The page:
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PLoS Genet. 2012;8(3):e1002602. doi: 10.1371/journal.pgen.1002602. Epub 2012 Mar 29.

The atypical calpains: evolutionary analyses and roles in Caenorhabditis elegans cellular degeneration.

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1
School of Biochemistry, University of Bristol, Bristol, United Kingdom.

Abstract

The calpains are physiologically important Ca(2+)-activated regulatory proteases, which are divided into typical or atypical sub-families based on constituent domains. Both sub-families are present in mammals, but our understanding of calpain function is based primarily on typical sub-family members. Here, we take advantage of the model organism Caenorhabditis elegans, which expresses only atypical calpains, to extend our knowledge of the phylogenetic evolution and function of calpains. We provide evidence that a typical human calpain protein with a penta EF hand, detected using custom profile hidden Markov models, is conserved in ancient metazoans and a divergent clade. These analyses also provide evidence for the lineage-specific loss of typical calpain genes in C. elegans and Ciona, and they reveal that many calpain-like genes lack an intact catalytic triad. Given the association between the dysregulation of typical calpains and human degenerative pathologies, we explored the phenotypes, expression profiles, and consequences of inappropriate reduction or activation of C. elegans atypical calpains. These studies show that the atypical calpain gene, clp-1, contributes to muscle degeneration and reveal that clp-1 activity is sensitive to genetic manipulation of [Ca(2+)](i). We show that CLP-1 localizes to sarcomeric sub-structures, but is excluded from dense bodies (Z-disks). We find that the muscle degeneration observed in a C. elegans model of dystrophin-based muscular dystrophy can be suppressed by clp-1 inactivation and that nemadipine-A inhibition of the EGL-19 calcium channel reveals that Ca(2+) dysfunction underlies the C. elegans MyoD model of myopathy. Taken together, our analyses highlight the roles of calcium dysregulation and CLP-1 in muscle myopathies and suggest that the atypical calpains could retain conserved roles in myofilament turnover.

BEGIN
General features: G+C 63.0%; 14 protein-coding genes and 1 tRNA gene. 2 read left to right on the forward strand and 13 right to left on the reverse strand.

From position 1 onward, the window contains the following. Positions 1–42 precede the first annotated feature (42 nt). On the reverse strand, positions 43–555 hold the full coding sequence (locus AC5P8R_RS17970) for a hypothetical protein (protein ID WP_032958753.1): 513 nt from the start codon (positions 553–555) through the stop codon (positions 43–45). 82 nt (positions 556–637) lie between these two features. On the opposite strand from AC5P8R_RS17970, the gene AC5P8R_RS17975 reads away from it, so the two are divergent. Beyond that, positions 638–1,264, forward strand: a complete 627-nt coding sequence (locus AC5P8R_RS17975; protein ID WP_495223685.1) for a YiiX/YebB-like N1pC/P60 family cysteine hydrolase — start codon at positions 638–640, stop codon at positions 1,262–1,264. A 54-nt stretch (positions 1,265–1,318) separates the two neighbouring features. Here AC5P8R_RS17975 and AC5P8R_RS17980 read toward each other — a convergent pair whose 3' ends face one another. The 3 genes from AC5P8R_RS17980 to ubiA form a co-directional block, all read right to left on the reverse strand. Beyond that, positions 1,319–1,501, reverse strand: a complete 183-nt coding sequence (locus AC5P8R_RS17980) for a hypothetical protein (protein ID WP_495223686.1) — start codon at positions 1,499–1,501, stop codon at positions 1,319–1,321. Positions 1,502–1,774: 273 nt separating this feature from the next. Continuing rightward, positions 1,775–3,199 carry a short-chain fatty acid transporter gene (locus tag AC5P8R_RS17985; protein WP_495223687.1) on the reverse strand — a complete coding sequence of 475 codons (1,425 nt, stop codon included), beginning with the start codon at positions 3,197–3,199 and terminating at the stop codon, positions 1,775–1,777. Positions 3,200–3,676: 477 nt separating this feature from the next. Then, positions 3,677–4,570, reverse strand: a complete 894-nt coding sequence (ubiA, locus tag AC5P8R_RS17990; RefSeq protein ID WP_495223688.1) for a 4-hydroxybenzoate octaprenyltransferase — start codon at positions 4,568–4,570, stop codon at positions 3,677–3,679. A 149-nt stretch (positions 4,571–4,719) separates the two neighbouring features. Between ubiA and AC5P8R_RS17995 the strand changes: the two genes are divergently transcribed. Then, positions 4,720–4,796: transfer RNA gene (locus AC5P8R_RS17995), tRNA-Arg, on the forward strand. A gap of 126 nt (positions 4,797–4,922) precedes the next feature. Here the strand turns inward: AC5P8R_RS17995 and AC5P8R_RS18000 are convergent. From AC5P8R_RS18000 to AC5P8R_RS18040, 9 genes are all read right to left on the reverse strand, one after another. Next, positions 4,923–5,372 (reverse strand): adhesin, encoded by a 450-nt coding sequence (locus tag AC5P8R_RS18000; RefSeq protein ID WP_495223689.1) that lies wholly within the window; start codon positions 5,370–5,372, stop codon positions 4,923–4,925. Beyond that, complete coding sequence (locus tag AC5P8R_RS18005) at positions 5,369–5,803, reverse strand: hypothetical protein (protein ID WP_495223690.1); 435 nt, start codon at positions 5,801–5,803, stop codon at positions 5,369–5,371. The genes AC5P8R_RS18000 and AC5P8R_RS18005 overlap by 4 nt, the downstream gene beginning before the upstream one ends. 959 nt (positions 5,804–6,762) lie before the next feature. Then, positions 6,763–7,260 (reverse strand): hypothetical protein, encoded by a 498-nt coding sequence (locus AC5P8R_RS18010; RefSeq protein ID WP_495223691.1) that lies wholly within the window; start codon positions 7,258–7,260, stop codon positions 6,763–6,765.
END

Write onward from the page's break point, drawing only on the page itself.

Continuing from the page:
PMID:
22479198
PMCID:
PMC3315469
DOI:
10.1371/journal.pgen.1002602
[Indexed for MEDLINE]
Free PMC Article

Conflict of interest statement

The authors have declared that no competing interests exist.

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